EU carbon price is back on track – why and what next

After a seven-year hiatus the EU emissions trading system is back to relevant price levels. The carbon price had been lagging below 10 euros per tonne since 2011. This was due to several factors:

  1. Lack of climate ambition globally. The EU would have jumped its 2020 emission reduction target from 20 % to 30 % if a global deal on ambition had been struck in 2009, but it wasn’t.
  2. EU policy focused more on renewables than emissions reductions. Member states created lavish support schemes for renewable electricity (with less action on heating and transport).
  3. A recession set the economy and especially heavy industries on a low-production, low-emission path.

During the past year, the price of carbon has climbed from seven to over twenty euros. Of course, in a well-functioning market the price is always right, because it is formed by a balance between supply and demand. In the carbon market, the politically decided supply was too generous for the circumstances. This has now been fixed with a better economy and several decisions:

  1. A global climate agreement in Paris allows the EU to move forward with more ambitious targets.
  2. More ambitious climate targets force the EU to focus more on cutting emissions cost-efficiently.
  3. The current supply of carbon allowances was cut first by backloading and then by creation of the Market Stability Reserve. The reserve has a boosted impact for the period of 2019-2023.

The revitalized carbon price is good news for Europe. Our economy can now efficiently allocate resources and produce well-being because climate is factored into economic decisions. For the energy sector, this is even better news:

  1. The struggle of how to accommodate more renewable electricity in the energy-only market will be alleviated: electricity prices will better reflect the need for more capacity, both stable and flexible capacity. Most emitting plants will be leaving the market.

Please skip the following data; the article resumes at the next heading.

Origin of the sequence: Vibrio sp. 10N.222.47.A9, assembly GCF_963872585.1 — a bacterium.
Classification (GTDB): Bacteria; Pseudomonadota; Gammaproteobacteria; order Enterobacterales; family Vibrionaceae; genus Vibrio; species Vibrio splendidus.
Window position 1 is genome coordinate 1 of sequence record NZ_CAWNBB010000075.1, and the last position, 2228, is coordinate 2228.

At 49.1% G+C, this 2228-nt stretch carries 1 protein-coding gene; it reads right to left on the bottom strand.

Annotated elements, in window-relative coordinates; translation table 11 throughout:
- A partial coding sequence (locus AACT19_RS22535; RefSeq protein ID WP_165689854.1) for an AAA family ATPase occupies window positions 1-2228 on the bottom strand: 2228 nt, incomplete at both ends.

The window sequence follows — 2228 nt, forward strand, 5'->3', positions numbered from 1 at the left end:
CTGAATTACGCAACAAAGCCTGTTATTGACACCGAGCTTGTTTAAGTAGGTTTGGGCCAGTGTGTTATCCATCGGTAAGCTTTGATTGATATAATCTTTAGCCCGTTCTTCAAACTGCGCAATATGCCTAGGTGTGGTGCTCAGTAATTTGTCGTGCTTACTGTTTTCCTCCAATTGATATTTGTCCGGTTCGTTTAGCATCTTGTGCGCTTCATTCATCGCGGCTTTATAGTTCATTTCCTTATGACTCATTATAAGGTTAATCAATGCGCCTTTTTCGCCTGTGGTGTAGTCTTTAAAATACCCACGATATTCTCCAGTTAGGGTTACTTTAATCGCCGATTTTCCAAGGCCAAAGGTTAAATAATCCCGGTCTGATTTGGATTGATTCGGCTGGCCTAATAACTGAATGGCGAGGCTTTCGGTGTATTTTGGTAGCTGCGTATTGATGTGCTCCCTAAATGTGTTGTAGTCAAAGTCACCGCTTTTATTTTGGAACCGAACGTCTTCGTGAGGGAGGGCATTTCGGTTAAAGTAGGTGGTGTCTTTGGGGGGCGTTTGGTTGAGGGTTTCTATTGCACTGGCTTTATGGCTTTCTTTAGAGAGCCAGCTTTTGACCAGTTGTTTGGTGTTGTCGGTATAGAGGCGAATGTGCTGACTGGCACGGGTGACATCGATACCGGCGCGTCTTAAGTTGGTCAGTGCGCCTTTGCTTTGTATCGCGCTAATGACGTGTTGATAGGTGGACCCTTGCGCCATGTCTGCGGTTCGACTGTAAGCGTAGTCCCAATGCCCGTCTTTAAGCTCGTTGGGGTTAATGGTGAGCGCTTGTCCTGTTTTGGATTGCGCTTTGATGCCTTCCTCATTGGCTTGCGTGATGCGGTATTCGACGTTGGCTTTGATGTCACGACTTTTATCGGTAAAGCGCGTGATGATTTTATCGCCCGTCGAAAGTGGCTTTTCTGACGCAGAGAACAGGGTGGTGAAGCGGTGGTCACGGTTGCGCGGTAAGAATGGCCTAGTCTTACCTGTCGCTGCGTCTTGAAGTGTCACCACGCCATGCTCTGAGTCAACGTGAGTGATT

2. Renewable electricity will get an investment boost trough the market and member states can turn their focus on challenges in the transport, heating, industrial and land-use sectors.
  3. The EU has an opportunity to use the quickly decarbonized electricity and district heat (both within the ETS) to decarbonize more difficult sectors like transport and small-scale heating (outside the ETS). Extending the EU ETS to cover these difficult sectors could be the EU level driver of transition.

There is more confidence that carbon price can now be the central piece in the climate and energy puzzle. The next steps should build on this development. The five-year plans of the next Commission, Parliament and Council have an opportunity to set the decarbonization path beyond 2030. Things could also go wrong, if the increased 2030 targets for renewables and energy efficiency lead the member states to impose new domestic policies in the ETS sector. However, every country now has enough challenge in their non-trading sectors; transport, heating, land use etc. so that is the likely focus of national climate action in near future.

Joona Turtiainen

Head of EU Affairs, Finnish Energy

Follow on Twitter: @joonaturtiainen

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